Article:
Mr. Paul Marland, a local resident, who had registered to speak in objection to these applications for the planning committee meeting on 27 January 2021 (the committee had run out of time to consider the application on that occasion), was unable to speak to this committee meeting, but his joint statement with Danielle Marland had been sent to the committee by the democratic services officer prior to this meeting (11 February 2021).
Mr. Anthony Pettorino, the agent, spoke in support of the application. The democratic services officer had sent Mr. Pettorino’s statement to the committee prior to the meeting.
Councillor Robert Maddison a local ward councillor, spoke objecting to the application.
The committee considered that the proposed construction management plan would not adequately safeguard residents from the loss of amenity as a result of out of hours delivery vehicle movements. The committee also considered that, by reason of its scale and massing, and the number of intended dwellings, the proposals represented overdevelopment. Additionally, the committee contended that the development would cause harm to the character and appearance of the locality. The committee took the view that proposed development caused harm to the amenity of neighbours through overshadowing and dominance. It also considered that the proposed development provided an inadequate amount, and poor quality, of outdoor space for future occupiers, to the detriment of their amenity. The committee expressed concern at the probable heritage loss caused by the intended removal of the east boundary wall. For these reasons the committee concluded that planning permission and listed building consent should be refused.
A motion moved and seconded, to refuse planning permission was carried on being put to the vote.
RESOLVED: to refuse planning permission for application P19/V3185/FUL, for the following reasons;
1. The proposed development, by reason of its scale and massing, and the number of dwellings proposed, represents an overdevelopment of the site that is inappropriate within its context, thereby causing harm to the character and appearance of the locality, contrary to policy CP37 of the Vale of White Horse Local Plan 2031 Part 1.
2. The proposed development causes harm to the amenities of neighbours through overshadowing and dominance, contrary to policy DP23 of the Vale of White Horse Local Plan 2031 Part 2.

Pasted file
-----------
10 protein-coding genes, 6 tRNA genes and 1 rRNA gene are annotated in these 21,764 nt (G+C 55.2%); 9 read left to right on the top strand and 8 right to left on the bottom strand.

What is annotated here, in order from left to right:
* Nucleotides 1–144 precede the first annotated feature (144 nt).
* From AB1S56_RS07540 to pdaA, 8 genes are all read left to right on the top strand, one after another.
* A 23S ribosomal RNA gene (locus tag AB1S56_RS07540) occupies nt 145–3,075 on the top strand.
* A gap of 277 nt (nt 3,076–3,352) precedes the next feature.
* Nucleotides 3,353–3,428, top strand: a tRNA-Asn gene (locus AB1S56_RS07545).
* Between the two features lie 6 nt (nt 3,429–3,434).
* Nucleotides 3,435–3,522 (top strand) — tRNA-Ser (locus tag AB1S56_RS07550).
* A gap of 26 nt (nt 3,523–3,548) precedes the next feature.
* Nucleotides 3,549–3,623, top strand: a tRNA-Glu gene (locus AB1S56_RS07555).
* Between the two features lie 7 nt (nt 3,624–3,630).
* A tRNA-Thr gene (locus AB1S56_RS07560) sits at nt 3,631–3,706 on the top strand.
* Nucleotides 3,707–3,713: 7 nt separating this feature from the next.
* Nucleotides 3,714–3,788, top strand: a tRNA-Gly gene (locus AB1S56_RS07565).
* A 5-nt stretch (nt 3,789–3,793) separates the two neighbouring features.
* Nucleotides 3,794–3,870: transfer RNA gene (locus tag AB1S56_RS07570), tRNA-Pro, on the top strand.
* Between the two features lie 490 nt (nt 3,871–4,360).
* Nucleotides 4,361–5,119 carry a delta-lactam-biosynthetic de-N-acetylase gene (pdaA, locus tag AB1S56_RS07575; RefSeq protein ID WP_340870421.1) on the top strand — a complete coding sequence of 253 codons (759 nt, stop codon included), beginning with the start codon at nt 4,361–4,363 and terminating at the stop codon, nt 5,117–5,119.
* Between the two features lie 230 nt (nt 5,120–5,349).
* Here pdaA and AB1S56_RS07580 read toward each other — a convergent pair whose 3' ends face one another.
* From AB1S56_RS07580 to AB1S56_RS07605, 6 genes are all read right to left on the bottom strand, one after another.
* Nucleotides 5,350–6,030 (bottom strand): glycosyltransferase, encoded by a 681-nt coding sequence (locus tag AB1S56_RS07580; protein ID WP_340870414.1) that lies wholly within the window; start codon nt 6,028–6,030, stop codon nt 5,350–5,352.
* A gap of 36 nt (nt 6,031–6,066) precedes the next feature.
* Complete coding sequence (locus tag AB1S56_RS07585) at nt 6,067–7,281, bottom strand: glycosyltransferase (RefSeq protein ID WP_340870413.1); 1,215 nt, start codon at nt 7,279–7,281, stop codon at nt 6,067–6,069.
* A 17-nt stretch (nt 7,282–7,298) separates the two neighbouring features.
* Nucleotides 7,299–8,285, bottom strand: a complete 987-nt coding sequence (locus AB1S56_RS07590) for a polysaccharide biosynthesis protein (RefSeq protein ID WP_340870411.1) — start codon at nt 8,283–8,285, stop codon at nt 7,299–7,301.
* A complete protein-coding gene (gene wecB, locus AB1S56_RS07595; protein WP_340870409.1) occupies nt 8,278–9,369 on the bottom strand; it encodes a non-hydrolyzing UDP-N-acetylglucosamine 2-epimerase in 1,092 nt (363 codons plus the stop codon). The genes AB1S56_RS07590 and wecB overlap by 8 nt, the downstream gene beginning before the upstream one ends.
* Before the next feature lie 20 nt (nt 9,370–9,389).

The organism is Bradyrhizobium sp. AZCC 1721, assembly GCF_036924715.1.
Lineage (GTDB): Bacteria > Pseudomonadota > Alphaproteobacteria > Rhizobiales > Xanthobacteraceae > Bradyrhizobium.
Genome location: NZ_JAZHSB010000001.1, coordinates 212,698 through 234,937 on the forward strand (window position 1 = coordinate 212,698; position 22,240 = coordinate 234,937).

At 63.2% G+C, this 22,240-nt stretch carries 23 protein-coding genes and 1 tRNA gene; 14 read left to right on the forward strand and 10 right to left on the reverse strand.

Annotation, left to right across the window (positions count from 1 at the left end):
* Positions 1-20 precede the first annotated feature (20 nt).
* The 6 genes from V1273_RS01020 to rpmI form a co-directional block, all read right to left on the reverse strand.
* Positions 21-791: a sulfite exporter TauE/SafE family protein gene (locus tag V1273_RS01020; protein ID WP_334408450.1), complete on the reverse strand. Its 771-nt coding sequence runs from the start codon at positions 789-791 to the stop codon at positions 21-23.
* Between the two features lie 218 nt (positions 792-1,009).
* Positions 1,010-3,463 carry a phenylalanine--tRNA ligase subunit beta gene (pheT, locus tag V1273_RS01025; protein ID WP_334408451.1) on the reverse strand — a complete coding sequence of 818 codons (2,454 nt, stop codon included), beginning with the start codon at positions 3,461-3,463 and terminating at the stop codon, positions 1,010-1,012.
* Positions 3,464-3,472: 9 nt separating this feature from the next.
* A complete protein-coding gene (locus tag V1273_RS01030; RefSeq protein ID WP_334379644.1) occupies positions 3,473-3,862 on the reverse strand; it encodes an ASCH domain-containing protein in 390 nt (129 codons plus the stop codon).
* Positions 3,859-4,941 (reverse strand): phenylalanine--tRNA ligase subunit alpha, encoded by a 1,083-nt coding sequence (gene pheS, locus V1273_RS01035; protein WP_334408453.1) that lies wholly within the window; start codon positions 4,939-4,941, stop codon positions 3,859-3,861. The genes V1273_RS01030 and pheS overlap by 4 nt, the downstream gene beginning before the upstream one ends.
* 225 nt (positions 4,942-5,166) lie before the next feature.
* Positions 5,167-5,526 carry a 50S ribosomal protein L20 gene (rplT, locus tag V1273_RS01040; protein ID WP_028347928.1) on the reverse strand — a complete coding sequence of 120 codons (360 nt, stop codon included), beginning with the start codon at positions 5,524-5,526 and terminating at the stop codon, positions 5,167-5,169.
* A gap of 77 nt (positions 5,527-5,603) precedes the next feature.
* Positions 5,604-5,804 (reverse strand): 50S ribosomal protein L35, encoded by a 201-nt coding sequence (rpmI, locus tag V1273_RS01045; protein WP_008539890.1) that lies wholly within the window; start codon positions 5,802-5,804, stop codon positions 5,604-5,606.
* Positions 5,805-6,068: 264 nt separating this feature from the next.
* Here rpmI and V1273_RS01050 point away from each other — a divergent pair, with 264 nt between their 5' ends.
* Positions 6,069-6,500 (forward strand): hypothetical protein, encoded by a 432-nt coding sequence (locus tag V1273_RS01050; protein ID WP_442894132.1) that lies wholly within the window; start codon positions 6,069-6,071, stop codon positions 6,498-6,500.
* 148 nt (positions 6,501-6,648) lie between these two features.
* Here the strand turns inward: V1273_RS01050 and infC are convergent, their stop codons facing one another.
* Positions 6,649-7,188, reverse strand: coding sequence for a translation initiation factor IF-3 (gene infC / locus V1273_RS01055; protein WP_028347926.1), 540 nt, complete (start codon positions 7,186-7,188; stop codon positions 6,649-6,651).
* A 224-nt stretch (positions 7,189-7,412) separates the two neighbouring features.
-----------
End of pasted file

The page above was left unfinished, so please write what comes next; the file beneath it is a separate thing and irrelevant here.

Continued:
3. The proposed development provides an inadequate amount and a poor quality of outdoor space for future occupiers, to the detriment of their levels of amenity, and does not function well. As such, it is contrary to policy CP37 of the Vale of White Horse Local Plan 2031 Part 1.
4. The proposed development, by reason of its scale and massing, and the removal of the curtilage listed east boundary wall, causes harm to the character and appearance of the Abingdon Town Centre Conservation Area and harm to the setting of the Albert Park Conservation Area, and fails to preserve the special interest of, and the setting of, adjacent listed buildings. As such, the proposal is contrary to policy CP39 of the Vale of White Horse Local Plan 2031 Part 1, to policies DP36, DP37 and DP38 of the Vale of White Horse Local Plan 2031 Part 2, and to advice in the NPPF.
A motion moved and seconded, to refuse listed building consent was carried on being put to the vote.
RESOLVED: to refuse listed building consent for application P20/V21315/LB, for the following reason;
1. The demolition of the curtilage listed east boundary wall does not have clear or convincing justification and fails to preserve the special architectural and historic interest of the listed building, and its setting. As such, the proposal is contrary to policies DP36 and DP38 of the Vale of White Horse Local Plan 2031 Part 2 and advice in the NPPF.